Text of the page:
Dr Paul A. Daniels, VP, A
c/o Royal Astronomical Society
BSc (Hons), PhD, FRAS; Director, Qsoft Ltd (1992-present), Committee (2008- present) and President (2012- present) of the Guildford Astronomical Society.
Special interests: Solar system, orbital dynamics, asteroids and the orbits, structure & evolution of comets. Science education and public outreach.
I have a formal education in astronomy & astrophysics and continue to be engaged with the intellectual challenges of the science but, for over 30 years, my livelihood has been in IT.
If elected I should like to initiate a scheme to encourage and facilitate collaboration between professional and amateur astronomers many of whom use high-quality equipment that is often as good as that available to professional astronomers. Amateurs enjoy their recreational commitment to astronomy and are generally keen to observe, study or research whenever they can and, with the right guidance, can contribute significantly to professional publishable results. At the very least, such involvement fulfils part of a professional astronomer's outreach duty but, in practice, the imparting of relevant science and methodology in active pursuit of a common research project is more enduring than that. In particular, engaging amateur organisations in professional collaboration can potentially expose young astronomers to the world of professional astronomy and increase the number that might consider astronomy as a future career.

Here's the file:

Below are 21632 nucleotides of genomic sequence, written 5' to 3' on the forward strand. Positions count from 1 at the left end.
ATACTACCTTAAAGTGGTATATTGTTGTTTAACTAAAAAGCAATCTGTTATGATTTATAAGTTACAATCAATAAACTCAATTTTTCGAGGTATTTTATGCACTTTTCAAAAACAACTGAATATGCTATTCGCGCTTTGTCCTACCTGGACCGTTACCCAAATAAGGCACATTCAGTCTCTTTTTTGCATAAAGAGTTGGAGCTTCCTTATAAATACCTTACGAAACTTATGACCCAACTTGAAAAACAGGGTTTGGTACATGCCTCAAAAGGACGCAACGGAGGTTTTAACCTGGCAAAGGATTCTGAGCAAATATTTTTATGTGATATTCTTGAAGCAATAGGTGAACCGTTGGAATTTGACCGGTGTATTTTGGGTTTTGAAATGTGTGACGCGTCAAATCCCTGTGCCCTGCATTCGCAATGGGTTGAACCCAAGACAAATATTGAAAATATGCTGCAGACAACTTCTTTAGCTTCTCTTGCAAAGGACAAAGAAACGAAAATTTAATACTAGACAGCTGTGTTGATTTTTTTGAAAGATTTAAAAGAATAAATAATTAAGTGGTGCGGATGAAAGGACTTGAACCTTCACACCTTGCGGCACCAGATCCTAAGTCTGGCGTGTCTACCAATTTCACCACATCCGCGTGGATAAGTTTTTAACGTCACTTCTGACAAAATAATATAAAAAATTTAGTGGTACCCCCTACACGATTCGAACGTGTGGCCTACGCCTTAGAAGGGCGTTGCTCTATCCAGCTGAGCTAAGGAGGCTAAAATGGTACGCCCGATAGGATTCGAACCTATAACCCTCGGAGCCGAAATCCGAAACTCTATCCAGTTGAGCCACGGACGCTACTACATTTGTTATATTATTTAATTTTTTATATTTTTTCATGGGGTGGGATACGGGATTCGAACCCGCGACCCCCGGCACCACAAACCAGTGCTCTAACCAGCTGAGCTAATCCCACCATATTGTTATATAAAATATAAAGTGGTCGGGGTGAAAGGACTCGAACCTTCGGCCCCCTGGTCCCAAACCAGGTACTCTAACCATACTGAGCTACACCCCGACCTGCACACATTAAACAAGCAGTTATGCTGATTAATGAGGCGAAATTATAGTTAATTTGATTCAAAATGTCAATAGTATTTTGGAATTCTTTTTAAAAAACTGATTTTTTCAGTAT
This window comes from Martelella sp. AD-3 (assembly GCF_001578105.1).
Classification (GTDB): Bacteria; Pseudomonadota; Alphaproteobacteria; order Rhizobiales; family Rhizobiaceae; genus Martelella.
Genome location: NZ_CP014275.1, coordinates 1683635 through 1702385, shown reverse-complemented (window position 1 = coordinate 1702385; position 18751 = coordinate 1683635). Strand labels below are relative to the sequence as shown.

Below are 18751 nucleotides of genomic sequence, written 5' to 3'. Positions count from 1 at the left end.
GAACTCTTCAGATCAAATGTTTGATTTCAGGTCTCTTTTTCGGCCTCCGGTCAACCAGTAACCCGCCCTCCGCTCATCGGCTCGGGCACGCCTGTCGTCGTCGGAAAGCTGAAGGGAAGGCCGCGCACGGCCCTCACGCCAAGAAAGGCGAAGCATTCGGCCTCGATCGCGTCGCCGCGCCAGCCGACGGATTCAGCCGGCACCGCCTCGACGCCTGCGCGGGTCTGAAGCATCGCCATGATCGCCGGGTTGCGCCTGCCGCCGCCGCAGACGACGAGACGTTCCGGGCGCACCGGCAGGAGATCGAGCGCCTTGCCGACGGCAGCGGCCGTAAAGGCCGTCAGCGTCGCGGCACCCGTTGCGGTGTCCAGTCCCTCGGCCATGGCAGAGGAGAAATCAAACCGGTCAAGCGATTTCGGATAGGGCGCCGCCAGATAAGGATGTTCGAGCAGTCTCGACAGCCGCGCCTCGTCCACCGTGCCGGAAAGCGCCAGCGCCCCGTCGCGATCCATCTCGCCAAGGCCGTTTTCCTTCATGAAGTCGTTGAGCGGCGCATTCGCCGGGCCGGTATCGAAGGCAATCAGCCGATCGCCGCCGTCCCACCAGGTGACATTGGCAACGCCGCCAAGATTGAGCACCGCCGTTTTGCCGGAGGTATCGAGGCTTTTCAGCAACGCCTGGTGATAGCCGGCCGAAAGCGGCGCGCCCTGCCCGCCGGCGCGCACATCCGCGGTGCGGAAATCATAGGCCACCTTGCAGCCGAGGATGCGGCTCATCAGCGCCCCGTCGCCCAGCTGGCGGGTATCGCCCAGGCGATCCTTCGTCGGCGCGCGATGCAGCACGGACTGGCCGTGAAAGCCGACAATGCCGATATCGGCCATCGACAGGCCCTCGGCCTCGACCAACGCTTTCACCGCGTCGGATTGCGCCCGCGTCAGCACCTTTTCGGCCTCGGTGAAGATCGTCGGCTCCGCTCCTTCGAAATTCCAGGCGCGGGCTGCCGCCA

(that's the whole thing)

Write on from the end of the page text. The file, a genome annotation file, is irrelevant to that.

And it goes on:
Through their outreach programmes, local astronomical societies play a significant part in demonstrating astronomy to the public. IYA2009 was a huge success and I would like to see an annual National Astronomy Week similarly supported by the RAS in collaboration with the media.
I am disturbed by the general decline in the impact of mathematics and science teaching at school. Many children will grow to become 'consumers' of our science, learning about it from popular television programmes, some will become astronomers and an influential few will become politicians controlling the research investment in UK astronomy. Ultimately, a lack of essential basic scientific awareness amongst politicians, journalists and the public will make it harder for astronomers and other 'Big Science' scientists to successfully justify the budgets for their research and even harder in the face of austerity cuts, commercial interests, pseudo-scientific 'deniers' and dogmatic ideology.
I am passionate about teaching astronomy to young people as an exciting and engaging introduction to the STEM subjects and, if elected to the RAS Council, would seek to use my position to promote that teaching and use my academic and commercial experience to bring a fresh, non-establishment, viewpoint to the table.